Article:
The European Court of Auditors warns that the Green Deal targets in the transport sector risk not being met. The main problem is access to the raw materials for making the batteries, which are imported from China, Australia, South Africa, Gabon and Congo, some of which are up to 870% more expensive. Although Europe has more mineral reserves, the time from discovery to production is at least 12-16 years, making it impossible for it to respond quickly to rising demand, the institution says.
Stopping the production of diesel and gasoline cars from 2035 is a totally unrealistic target or rather a sharp drift by the European Commission. The European Court of Auditors itself has been quite harsh on EU policy makers, drawing attention to the insurmountable problems in the electric car sector.
“The EU risks falling behind in its efforts to become a global battery powerhouse as access to raw materials remains a major impediment, along with rising costs and fierce global competition. As a result, the EU’s efforts to develop its battery production capacity may not be sufficient to meet growing demand, which means the EU risks missing its 2035 target of reaching zero emissions,” says a report published by the European Court of Auditors. It showed that the battery industry in Europe lagged behind its global competitors, notably China, which accounts for 76% of global production capacity. “The EU is betting big on batteries. But they may not have a good hand, in terms of access to raw materials, attractiveness to investors and cost. The EU must not end up in a position of dependency, as happened with natural gas, its economic sovereignty is at stake,” said Annemie Turtelboom, a member of the European Court of Auditors, who also led the audit in this sector.
Everything comes from abroad
The EU is particularly dependent on imports of raw materials, especially from a few countries with which it has no trade agreements, the European Court of Auditors report adds. Thus, 87% of EU imports of crude lithium come from Australia, 80% of manganese imports come from South Africa and Gabon, 68% of crude cobalt imports come from the Democratic Republic of Congo and 40% of crude natural graphite imports come from China. At the same time, although Europe has more mineral reserves, the time from discovery to production is at least 12-16 years, making it impossible for it to respond quickly to rising demand. “However, current contractual arrangements generally only provide raw material supplies for two to three years of production at term. In March this year, the European Commission put forward a proposal for an act on critical raw materials in response to this situation. Moreover, the competitiveness of EU battery production could be jeopardized by rising raw material and energy prices. At the end of 2020, the cost of a battery pack (€200/kWh) was more than double the planned target value. In the last two years, the price of nickel has risen by more than 70% and lithium by 870%,” say the auditors of the European Court of Auditors.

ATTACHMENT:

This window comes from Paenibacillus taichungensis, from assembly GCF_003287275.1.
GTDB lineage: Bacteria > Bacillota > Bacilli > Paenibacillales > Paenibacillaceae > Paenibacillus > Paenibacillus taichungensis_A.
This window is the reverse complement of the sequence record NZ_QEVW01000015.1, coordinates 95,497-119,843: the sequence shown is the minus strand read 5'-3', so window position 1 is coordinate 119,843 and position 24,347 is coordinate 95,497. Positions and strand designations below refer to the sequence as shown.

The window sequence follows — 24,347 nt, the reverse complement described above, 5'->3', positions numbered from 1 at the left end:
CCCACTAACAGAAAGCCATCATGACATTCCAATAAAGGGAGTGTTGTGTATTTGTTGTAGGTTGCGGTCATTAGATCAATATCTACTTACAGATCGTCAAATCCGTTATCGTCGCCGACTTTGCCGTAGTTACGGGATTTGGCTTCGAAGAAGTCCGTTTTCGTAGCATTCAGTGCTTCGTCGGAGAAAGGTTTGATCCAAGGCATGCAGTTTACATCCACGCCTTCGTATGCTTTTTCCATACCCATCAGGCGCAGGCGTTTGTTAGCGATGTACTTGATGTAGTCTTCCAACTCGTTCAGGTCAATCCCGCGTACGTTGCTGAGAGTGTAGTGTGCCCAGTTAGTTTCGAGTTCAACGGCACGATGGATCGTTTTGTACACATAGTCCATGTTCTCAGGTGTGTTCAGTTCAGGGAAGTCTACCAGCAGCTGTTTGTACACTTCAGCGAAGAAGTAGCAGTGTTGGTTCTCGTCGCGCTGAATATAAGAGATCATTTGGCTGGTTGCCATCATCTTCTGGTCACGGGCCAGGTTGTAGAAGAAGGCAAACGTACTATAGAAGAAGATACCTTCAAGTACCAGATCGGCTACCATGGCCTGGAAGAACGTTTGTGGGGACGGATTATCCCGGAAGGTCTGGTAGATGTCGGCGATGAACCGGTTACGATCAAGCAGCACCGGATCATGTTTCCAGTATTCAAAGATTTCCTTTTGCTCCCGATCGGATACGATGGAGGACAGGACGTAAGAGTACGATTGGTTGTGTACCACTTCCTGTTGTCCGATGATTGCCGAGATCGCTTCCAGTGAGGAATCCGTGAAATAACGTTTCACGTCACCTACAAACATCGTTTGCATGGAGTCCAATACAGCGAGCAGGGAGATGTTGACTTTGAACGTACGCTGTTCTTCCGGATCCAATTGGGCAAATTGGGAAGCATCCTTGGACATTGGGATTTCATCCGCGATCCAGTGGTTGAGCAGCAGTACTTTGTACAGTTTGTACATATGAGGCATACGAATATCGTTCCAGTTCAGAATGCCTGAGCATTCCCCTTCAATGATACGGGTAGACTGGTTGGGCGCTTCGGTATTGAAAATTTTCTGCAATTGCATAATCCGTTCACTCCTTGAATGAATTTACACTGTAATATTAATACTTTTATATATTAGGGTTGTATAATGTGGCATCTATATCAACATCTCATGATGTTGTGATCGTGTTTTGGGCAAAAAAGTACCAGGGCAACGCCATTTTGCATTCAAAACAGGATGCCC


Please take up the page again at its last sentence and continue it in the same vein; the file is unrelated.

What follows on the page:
Only two scenarios
Overall, the European Court of Auditors concluded that there are only two possible worst-case scenarios if EU battery production capacity does not grow as expected. In the first scenario, the EU may have to postpone the ban on the sale of internal combustion engine vehicles beyond 2035, thus failing to meet its carbon neutrality targets. In the second scenario, the EU would have no choice but to rely heavily on batteries and electric vehicles manufactured outside the EU, to the detriment of the European car industry and its workforce, in order to achieve a zero-emission fleet by 2035.